Understanding his concerns, River lessened her grip.
"I know, Sweetie, I really do. But think of all the lives you've saved over the years, all the people you've touched—if nothing else, live for them. They needed you, and there are millions of people across the universe that still do. The man I know would never give up, not even for a second. Did you even consider any of this when you decided to come here? Were you so blinded by your grief that you seriously believed you were alone in the universe?"
River's speech revealed the faults of his actions, and his guilt over the situation continued to build.
That curly haired woman seemed to know him inside and out, and that realization was both relieving and terrifying at that same time.
"I-I'm sorry, River. Sometimes I just feel…so…lonely. All the time actually, and it never seems to stop, no matter what I do. Maybe the universe would be better without me; after all I'm nothing more than some vain, crotchety old man who never really grew up. Who needs someone like that?"
The Doctor stared intently at River's teary eyes, his breath lacing her skin.
Her quiet words thawed his hearts and he felt a sudden warmth seep into his cheeks.
"How can I make you understand? I love you. So much. And you're all I have left now. If I lost you—well, I don't know where I'd be…" Tears now flowed down her cheeks, and her body weakened, trembling against his.
For a moment the Doctor was completely silent, his hearts taking in the truth of what she had said.
Then, mustering up the courage he had forgotten he had, the man in the bow tie leaned further down, his quivering lips reaching her ear.
"I love you, too, River Song." His words barely exceeded a whisper.
Shakily bringing his hand to her face, he gently stroked her cheek, his fingers wiping away her watery tears.
"Thank you." The Doctor wanted to say more, feeling those two words were entirely insufficient, but he seemed incapable of doing so.
His eyes reveled in the sight of her beautiful face, and he could feel the pulse in his neck rapidly fluctuating.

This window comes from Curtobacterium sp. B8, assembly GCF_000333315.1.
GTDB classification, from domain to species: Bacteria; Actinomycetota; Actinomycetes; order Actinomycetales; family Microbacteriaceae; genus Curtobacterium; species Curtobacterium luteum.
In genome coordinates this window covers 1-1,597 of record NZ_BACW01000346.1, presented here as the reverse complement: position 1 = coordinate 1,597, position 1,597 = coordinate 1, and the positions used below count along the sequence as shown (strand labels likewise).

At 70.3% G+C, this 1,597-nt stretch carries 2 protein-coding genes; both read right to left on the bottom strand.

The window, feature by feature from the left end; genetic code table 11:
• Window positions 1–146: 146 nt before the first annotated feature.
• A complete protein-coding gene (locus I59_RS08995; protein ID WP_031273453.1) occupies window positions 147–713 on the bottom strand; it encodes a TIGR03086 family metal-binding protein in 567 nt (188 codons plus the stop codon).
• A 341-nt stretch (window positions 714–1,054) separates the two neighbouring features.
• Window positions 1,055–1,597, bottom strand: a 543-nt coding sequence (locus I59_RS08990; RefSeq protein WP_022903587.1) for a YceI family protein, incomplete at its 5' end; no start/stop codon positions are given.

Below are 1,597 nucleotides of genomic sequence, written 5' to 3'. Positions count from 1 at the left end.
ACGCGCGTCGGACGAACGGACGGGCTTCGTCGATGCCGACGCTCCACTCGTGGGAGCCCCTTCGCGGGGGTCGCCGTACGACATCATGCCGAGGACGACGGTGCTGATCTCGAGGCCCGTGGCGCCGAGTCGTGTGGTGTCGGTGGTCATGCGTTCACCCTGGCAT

Unable to suppress a sudden desire, the man in the bow tie pressed his lips against hers, his hands digging through her thick curls.
Drawing back, the Doctor briefly halted, before welding her body strongly upon his own.
Her soft hair tumbled over his unsteady chest, as her head rested in position.
Wrapping his arms around her delicate form, the Doctor continued to hold her close.
He shivered as he felt her frantic heartbeats mingle with his own.
Only a short time before, the Doctor had very nearly given up, the pain from his loss had plagued him, deceiving him to the point that he had refused to heed the voice of reason.
He had been terribly afraid and depressed and that had driven him into a wave of insanity.
That horrifying terror remained intact, even then, but it had since diminished into something beyond pitiful.
Loneliness-he had once considered it to be his constant companion, but now, as he felt River's soft breath lace his chest, he realized that he couldn't have been more wrong.
Breath upon breath, heartbeat upon heartbeat-they still had each other, there was no way of denying it.
And that made all the difference.
Note: I hope you enjoyed it. If you would like to read any of my other stories, then visit my profile page. Now, please take a moment to review.
Have a great day!